Open Access Journal

ISSN: 2183-2803

Article | Open Access

Defining Swedishness: When Swedes Without a Migration Background Are a Local Numerical Minority

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Abstract:  In this study, we examine how people without a migration background living in majority–minority neighbourhoods in Malmö, Sweden, define national identity in daily life. This setting provides a look into the intersection between the dominant position these people occupy in the Swedish national context and the confrontation with ethnic diversity as a result of becoming a local numerical minority. We address articulations of what being Swedish means in interviews with 22 Swedes without a migration background. We find that people mostly reproduce the national identity discourse that is nationally dominant. Most people explicitly articulate an achievable national identity, presenting Swedishness as accessible to everyone, in line with how Swedish integration policy is framed, and the current dominant political discourse. However, when talking about Swedishness as an identity and an attribute, the Swedishness of Swedes without a migration background is taken for granted, which indicates that despite changing local hierarchies, the establishment of the Swede without a migration background as the dominant Swede remains unchallenged. Swedishness might be achievable, but only because the dominant Swede defines it as such. Nonetheless, some respondents engage critically and reflectively with their own position of power as the nationally dominant group. This discourse is mostly expressed by raising the issue of white privilege and acknowledging it as a hindrance to the social positioning of people with a migration background in Swedish society. This reflexivity might be a result of confrontation with diversity and becoming a minority.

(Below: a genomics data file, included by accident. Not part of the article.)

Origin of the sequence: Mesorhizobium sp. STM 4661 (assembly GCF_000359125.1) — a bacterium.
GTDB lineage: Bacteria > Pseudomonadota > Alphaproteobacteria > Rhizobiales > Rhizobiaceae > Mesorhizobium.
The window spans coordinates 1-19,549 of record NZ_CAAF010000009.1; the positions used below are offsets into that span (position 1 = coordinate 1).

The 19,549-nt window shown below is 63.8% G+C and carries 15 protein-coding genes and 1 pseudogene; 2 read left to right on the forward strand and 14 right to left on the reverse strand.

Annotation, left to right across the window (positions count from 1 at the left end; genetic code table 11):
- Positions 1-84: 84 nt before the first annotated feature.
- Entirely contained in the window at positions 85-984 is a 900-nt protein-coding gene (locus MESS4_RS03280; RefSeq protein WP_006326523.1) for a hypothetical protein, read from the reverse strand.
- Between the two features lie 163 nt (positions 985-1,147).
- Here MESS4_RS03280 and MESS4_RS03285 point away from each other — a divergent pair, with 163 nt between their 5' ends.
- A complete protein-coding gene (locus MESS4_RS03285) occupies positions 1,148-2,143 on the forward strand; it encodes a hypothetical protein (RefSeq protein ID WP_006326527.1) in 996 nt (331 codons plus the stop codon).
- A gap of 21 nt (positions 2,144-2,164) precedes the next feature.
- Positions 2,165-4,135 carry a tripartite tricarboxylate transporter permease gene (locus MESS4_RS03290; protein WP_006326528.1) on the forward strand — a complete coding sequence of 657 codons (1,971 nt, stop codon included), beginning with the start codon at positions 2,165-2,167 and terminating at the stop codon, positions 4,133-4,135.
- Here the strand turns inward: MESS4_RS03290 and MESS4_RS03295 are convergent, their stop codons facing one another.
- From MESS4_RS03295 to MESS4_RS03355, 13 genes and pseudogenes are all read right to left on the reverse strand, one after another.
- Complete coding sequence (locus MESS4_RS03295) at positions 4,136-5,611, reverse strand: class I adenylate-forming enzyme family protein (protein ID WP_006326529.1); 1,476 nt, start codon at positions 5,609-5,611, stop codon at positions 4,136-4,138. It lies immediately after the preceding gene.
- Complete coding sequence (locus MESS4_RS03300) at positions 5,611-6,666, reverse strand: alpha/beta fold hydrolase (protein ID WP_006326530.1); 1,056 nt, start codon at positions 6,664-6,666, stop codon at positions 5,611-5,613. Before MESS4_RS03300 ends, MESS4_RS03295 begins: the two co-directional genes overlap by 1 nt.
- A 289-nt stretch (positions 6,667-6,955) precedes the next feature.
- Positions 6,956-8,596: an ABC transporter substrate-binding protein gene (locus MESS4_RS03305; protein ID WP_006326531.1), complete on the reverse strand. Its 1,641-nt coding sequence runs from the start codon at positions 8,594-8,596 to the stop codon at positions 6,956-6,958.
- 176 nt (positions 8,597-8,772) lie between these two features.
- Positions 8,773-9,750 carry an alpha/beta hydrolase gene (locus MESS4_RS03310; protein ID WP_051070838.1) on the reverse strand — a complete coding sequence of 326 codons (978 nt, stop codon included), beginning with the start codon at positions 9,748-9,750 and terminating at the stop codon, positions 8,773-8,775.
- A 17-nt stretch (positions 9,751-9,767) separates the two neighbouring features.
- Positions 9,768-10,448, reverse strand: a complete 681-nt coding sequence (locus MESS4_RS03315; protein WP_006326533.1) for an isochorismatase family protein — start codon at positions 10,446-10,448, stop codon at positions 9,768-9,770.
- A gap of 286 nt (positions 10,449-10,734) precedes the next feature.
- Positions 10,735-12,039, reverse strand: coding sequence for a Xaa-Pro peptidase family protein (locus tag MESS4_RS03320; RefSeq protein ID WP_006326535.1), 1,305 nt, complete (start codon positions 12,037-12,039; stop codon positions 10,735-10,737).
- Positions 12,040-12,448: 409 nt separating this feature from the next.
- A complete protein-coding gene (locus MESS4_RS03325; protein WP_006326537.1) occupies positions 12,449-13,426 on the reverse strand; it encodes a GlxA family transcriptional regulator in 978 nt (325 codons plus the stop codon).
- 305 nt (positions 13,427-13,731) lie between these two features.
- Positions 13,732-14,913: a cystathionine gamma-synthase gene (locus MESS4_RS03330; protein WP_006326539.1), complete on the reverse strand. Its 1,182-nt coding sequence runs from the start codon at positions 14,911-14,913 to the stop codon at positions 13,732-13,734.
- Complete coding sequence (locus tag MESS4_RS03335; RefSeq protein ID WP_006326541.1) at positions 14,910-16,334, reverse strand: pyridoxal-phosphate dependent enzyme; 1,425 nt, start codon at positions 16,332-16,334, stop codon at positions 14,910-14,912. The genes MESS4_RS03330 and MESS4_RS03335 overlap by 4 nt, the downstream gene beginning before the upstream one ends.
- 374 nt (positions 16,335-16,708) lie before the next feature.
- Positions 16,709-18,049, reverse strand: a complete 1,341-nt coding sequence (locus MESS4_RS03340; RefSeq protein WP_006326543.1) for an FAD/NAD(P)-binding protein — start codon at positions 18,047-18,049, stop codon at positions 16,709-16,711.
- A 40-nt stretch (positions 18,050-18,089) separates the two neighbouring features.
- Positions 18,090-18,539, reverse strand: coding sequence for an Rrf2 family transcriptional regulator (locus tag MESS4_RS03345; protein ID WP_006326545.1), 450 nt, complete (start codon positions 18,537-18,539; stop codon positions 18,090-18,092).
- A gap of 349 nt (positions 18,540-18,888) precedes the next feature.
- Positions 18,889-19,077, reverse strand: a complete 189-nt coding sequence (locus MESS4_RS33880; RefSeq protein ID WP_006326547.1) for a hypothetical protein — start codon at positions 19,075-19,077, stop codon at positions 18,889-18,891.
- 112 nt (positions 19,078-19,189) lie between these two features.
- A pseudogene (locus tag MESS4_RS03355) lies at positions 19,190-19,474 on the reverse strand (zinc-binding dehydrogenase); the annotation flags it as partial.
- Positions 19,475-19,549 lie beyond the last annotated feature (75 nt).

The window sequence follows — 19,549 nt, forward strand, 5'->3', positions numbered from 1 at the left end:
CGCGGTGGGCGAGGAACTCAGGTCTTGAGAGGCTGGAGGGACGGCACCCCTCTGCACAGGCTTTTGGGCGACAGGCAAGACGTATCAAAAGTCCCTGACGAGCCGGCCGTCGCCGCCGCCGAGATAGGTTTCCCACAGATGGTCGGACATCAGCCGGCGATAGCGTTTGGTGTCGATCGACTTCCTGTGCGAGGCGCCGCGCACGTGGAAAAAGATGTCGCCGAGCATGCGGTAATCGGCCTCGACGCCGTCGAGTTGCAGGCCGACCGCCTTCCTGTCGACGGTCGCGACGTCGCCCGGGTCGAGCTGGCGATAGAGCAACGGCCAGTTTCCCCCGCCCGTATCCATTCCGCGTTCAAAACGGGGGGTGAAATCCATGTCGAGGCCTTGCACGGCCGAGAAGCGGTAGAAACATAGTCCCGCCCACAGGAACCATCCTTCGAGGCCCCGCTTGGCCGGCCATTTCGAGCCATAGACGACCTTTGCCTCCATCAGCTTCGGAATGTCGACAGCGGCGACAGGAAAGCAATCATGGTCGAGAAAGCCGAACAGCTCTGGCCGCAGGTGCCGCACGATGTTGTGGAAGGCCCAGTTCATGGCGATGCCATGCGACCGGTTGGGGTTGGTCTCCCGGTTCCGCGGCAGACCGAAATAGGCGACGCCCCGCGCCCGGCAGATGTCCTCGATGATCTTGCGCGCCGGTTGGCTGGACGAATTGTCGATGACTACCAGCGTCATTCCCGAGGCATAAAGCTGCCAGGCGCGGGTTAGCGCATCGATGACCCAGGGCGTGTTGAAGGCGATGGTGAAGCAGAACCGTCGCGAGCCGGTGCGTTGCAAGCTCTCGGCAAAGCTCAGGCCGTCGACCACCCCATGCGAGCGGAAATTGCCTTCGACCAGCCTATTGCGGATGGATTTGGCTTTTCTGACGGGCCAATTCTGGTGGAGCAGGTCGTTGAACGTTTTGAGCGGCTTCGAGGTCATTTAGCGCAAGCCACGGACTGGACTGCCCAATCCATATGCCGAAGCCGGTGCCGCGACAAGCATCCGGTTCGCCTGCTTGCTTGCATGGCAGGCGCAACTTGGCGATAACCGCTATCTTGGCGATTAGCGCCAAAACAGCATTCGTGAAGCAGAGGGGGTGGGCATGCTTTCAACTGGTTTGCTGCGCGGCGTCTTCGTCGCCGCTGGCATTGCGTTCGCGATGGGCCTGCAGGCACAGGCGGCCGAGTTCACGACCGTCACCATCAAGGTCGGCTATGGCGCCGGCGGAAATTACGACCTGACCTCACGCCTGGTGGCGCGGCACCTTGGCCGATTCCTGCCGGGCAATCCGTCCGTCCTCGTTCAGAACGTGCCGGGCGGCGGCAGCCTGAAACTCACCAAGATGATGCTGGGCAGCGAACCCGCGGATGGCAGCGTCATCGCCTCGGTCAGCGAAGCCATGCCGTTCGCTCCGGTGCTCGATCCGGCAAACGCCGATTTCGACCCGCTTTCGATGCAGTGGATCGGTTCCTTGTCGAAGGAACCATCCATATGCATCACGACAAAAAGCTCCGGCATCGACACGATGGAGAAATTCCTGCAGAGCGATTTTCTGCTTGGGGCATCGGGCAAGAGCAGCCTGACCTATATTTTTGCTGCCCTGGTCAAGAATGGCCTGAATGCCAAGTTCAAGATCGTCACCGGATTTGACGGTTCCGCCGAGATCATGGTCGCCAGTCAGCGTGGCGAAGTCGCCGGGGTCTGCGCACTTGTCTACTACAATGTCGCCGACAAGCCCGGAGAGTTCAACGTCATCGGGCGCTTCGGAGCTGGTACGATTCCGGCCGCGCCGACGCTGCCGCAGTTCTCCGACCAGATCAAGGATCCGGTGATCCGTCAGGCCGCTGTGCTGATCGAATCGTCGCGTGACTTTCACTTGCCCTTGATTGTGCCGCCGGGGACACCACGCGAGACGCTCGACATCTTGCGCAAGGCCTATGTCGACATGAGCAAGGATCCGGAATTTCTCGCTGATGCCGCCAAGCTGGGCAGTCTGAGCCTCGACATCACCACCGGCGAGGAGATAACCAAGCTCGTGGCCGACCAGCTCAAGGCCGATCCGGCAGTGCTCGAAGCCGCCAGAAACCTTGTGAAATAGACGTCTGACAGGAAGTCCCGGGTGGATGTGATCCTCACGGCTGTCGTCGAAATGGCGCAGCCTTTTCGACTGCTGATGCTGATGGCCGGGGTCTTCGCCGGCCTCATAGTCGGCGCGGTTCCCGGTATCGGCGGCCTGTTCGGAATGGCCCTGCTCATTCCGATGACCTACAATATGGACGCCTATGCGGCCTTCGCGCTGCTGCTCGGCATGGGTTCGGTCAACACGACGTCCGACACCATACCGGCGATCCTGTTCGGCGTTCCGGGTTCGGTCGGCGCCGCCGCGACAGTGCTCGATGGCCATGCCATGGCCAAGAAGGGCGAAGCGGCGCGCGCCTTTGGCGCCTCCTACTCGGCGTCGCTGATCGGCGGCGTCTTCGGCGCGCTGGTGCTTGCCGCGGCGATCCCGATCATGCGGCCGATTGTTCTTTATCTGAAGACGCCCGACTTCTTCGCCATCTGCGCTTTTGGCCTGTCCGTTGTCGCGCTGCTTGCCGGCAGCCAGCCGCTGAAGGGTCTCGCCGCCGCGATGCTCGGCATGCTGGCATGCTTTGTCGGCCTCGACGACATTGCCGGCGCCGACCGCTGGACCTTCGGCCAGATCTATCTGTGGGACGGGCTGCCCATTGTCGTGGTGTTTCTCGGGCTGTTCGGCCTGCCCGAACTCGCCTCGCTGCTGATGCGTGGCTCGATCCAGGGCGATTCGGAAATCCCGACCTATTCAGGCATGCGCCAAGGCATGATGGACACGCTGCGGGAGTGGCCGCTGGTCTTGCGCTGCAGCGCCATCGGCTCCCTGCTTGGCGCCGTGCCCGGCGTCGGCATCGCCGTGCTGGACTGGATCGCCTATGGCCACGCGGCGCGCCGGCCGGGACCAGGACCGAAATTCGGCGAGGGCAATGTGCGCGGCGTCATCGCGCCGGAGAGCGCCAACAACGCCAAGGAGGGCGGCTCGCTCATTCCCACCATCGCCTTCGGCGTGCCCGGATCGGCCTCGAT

Keywords:  inclusivity; majority–minority; Swedish national identity; whiteness



© Marina Lazëri, Elif Keskiner, Maurice Crul. This is an open access article distributed under the terms of the Creative Commons Attribution 4.0 license (, which permits any use, distribution, and reproduction of the work without further permission provided the original author(s) and source are credited.